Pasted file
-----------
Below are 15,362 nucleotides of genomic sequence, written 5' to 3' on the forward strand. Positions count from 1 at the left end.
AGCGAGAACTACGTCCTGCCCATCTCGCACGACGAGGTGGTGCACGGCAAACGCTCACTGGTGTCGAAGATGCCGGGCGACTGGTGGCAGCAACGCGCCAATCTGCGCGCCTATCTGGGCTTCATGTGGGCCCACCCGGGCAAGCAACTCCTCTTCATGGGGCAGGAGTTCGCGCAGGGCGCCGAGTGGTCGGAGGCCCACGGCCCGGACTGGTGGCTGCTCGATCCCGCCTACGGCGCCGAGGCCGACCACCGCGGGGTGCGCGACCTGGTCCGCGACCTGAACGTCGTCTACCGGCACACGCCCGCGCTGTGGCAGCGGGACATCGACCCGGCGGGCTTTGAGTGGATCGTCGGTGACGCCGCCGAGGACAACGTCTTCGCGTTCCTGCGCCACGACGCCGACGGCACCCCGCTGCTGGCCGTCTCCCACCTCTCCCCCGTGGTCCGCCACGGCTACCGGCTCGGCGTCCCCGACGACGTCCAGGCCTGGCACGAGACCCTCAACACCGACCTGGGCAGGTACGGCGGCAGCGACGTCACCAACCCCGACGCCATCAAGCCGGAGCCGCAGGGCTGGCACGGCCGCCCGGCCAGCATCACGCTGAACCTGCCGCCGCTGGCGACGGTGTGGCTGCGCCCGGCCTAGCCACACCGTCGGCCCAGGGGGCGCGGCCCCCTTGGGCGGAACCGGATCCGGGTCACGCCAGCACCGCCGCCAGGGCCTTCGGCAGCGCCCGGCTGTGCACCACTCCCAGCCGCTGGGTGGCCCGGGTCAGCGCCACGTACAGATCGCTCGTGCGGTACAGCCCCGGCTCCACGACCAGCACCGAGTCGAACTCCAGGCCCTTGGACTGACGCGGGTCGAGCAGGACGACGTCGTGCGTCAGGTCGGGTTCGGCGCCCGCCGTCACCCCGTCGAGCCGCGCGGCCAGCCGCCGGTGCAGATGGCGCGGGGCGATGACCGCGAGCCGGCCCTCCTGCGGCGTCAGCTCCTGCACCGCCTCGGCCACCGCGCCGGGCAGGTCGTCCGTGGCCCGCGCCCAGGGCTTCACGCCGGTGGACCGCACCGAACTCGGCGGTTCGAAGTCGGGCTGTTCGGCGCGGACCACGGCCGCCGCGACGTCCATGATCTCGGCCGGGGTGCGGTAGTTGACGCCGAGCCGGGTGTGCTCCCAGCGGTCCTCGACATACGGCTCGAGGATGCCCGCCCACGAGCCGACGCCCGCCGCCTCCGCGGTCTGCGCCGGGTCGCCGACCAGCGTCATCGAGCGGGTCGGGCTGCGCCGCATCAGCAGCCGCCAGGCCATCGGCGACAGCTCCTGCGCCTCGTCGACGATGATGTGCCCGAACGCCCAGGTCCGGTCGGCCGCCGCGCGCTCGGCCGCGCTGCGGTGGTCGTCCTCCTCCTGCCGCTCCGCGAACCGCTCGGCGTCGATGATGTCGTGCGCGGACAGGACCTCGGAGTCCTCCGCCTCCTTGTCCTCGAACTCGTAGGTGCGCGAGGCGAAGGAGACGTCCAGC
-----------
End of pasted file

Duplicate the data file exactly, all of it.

Below are 15,362 nucleotides of genomic sequence, written 5' to 3' on the forward strand. Positions count from 1 at the left end.
AGCGAGAACTACGTCCTGCCCATCTCGCACGACGAGGTGGTGCACGGCAAACGCTCACTGGTGTCGAAGATGCCGGGCGACTGGTGGCAGCAACGCGCCAATCTGCGCGCCTATCTGGGCTTCATGTGGGCCCACCCGGGCAAGCAACTCCTCTTCATGGGGCAGGAGTTCGCGCAGGGCGCCGAGTGGTCGGAGGCCCACGGCCCGGACTGGTGGCTGCTCGATCCCGCCTACGGCGCCGAGGCCGACCACCGCGGGGTGCGCGACCTGGTCCGCGACCTGAACGTCGTCTACCGGCACACGCCCGCGCTGTGGCAGCGGGACATCGACCCGGCGGGCTTTGAGTGGATCGTCGGTGACGCCGCCGAGGACAACGTCTTCGCGTTCCTGCGCCACGACGCCGACGGCACCCCGCTGCTGGCCGTCTCCCACCTCTCCCCCGTGGTCCGCCACGGCTACCGGCTCGGCGTCCCCGACGACGTCCAGGCCTGGCACGAGACCCTCAACACCGACCTGGGCAGGTACGGCGGCAGCGACGTCACCAACCCCGACGCCATCAAGCCGGAGCCGCAGGGCTGGCACGGCCGCCCGGCCAGCATCACGCTGAACCTGCCGCCGCTGGCGACGGTGTGGCTGCGCCCGGCCTAGCCACACCGTCGGCCCAGGGGGCGCGGCCCCCTTGGGCGGAACCGGATCCGGGTCACGCCAGCACCGCCGCCAGGGCCTTCGGCAGCGCCCGGCTGTGCACCACTCCCAGCCGCTGGGTGGCCCGGGTCAGCGCCACGTACAGATCGCTCGTGCGGTACAGCCCCGGCTCCACGACCAGCACCGAGTCGAACTCCAGGCCCTTGGACTGACGCGGGTCGAGCAGGACGACGTCGTGCGTCAGGTCGGGTTCGGCGCCCGCCGTCACCCCGTCGAGCCGCGCGGCCAGCCGCCGGTGCAGATGGCGCGGGGCGATGACCGCGAGCCGGCCCTCCTGCGGCGTCAGCTCCTGCACCGCCTCGGCCACCGCGCCGGGCAGGTCGTCCGTGGCCCGCGCCCAGGGCTTCACGCCGGTGGACCGCACCGAACTCGGCGGTTCGAAGTCGGGCTGTTCGGCGCGGACCACGGCCGCCGCGACGTCCATGATCTCGGCCGGGGTGCGGTAGTTGACGCCGAGCCGGGTGTGCTCCCAGCGGTCCTCGACATACGGCTCGAGGATGCCCGCCCACGAGCCGACGCCCGCCGCCTCCGCGGTCTGCGCCGGGTCGCCGACCAGCGTCATCGAGCGGGTCGGGCTGCGCCGCATCAGCAGCCGCCAGGCCATCGGCGACAGCTCCTGCGCCTCGTCGACGATGATGTGCCCGAACGCCCAGGTCCGGTCGGCCGCCGCGCGCTCGGCCGCGCTGCGGTGGTCGTCCTCCTCCTGCCGCTCCGCGAACCGCTCGGCGTCGATGATGTCGTGCGCGGACAGGACCTCGGAGTCCTCCGCCTCCTTGTCCTCGAACTCGTAGGTGCGCGAGGCGAAGGAGACGTCCAGC